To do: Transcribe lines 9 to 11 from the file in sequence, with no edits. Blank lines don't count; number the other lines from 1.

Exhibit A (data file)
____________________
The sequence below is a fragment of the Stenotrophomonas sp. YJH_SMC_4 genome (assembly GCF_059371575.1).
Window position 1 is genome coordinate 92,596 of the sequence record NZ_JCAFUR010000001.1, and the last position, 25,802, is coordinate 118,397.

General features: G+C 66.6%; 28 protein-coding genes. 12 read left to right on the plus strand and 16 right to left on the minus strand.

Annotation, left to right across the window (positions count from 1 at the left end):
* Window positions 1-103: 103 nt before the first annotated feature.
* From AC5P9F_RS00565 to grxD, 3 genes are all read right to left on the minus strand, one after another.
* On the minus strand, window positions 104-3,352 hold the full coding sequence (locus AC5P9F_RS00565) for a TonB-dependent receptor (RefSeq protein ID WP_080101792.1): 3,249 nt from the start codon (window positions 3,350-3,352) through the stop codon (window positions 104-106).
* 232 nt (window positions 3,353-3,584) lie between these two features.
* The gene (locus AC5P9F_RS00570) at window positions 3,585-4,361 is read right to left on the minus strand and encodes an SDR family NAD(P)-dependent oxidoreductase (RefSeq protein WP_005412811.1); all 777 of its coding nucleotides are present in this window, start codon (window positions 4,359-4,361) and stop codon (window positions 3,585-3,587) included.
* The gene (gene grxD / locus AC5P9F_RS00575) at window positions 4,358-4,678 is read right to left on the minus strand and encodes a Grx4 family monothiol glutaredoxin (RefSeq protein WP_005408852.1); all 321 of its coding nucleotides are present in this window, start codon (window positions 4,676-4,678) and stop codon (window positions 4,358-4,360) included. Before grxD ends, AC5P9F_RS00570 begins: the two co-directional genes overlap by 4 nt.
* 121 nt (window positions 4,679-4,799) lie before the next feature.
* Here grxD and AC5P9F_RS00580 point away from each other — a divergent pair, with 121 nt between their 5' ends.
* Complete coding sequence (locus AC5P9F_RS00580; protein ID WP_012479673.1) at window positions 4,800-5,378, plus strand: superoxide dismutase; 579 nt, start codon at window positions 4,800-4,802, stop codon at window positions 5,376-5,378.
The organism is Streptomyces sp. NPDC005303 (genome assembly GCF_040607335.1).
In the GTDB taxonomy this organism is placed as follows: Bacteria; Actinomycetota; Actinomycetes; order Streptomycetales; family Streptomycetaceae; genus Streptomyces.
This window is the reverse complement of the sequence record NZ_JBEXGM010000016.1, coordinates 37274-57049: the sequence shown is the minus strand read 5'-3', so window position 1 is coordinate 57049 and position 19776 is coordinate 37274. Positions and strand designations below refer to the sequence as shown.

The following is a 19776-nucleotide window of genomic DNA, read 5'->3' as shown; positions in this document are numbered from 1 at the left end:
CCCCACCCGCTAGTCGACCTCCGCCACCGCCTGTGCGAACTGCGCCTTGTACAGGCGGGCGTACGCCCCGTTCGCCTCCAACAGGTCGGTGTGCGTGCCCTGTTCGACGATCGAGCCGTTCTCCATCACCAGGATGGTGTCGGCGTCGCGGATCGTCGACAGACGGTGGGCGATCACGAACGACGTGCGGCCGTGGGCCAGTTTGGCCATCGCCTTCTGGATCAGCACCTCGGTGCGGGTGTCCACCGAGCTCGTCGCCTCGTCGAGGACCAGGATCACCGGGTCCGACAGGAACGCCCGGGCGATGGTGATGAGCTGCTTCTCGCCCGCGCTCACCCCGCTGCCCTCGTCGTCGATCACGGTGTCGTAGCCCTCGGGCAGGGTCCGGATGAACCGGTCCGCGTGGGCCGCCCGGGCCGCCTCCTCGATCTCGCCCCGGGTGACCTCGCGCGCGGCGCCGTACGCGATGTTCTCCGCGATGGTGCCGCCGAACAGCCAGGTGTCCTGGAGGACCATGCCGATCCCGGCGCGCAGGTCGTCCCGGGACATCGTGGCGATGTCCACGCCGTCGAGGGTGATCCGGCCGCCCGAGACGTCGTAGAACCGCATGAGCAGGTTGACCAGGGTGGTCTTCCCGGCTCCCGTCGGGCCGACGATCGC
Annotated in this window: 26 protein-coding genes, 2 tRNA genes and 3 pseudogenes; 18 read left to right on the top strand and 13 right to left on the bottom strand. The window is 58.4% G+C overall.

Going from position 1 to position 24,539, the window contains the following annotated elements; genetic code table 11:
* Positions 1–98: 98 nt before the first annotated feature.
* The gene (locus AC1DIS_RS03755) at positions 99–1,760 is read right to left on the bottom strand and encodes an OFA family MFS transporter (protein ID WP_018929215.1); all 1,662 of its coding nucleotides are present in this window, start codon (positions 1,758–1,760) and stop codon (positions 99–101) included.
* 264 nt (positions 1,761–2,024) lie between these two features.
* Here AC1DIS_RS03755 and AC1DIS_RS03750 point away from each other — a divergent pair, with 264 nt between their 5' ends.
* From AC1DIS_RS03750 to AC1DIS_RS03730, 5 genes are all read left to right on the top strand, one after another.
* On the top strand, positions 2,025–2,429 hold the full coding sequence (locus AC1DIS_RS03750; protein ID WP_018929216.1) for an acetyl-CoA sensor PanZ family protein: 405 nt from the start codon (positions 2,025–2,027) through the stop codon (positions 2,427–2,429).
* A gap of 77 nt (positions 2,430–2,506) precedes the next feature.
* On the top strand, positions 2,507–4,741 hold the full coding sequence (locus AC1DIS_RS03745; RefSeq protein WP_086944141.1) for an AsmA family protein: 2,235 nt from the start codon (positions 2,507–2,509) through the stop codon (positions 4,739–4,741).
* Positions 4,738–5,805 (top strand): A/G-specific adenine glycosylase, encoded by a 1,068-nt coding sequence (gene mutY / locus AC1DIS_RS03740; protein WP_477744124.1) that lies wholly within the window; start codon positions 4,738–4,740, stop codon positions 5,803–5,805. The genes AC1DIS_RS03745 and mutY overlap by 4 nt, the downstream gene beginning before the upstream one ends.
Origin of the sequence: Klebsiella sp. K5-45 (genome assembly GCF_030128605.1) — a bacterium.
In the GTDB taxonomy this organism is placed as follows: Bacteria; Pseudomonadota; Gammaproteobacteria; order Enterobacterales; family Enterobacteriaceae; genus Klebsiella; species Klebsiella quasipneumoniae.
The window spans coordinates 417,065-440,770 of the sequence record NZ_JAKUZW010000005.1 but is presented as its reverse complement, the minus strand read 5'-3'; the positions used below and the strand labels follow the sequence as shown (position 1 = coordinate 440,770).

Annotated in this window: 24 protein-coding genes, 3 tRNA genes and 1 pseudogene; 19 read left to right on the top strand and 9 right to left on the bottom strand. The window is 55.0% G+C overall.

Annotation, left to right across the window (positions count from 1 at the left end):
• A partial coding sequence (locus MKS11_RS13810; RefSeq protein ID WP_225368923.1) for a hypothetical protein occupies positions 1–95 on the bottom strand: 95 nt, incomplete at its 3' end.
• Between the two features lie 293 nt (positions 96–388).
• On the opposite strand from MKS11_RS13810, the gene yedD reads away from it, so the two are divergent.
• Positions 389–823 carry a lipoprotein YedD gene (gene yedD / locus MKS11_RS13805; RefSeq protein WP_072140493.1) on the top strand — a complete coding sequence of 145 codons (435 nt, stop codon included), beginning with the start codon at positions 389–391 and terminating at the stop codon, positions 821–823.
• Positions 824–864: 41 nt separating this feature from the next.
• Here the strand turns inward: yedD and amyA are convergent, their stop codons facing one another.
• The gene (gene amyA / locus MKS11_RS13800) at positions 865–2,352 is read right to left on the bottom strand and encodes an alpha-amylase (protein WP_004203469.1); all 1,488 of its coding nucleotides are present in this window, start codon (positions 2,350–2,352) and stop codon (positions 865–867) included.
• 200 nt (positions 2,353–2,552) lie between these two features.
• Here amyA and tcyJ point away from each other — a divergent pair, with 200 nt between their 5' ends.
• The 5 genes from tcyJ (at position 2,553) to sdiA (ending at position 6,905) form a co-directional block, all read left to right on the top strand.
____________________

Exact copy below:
* The gene (locus AC5P9F_RS00570) at window positions 3,585-4,361 is read right to left on the minus strand and encodes an SDR family NAD(P)-dependent oxidoreductase (RefSeq protein WP_005412811.1); all 777 of its coding nucleotides are present in this window, start codon (window positions 4,359-4,361) and stop codon (window positions 3,585-3,587) included.
* The gene (gene grxD / locus AC5P9F_RS00575) at window positions 4,358-4,678 is read right to left on the minus strand and encodes a Grx4 family monothiol glutaredoxin (RefSeq protein WP_005408852.1); all 321 of its coding nucleotides are present in this window, start codon (window positions 4,676-4,678) and stop codon (window positions 4,358-4,360) included. Before grxD ends, AC5P9F_RS00570 begins: the two co-directional genes overlap by 4 nt.
* 121 nt (window positions 4,679-4,799) lie before the next feature.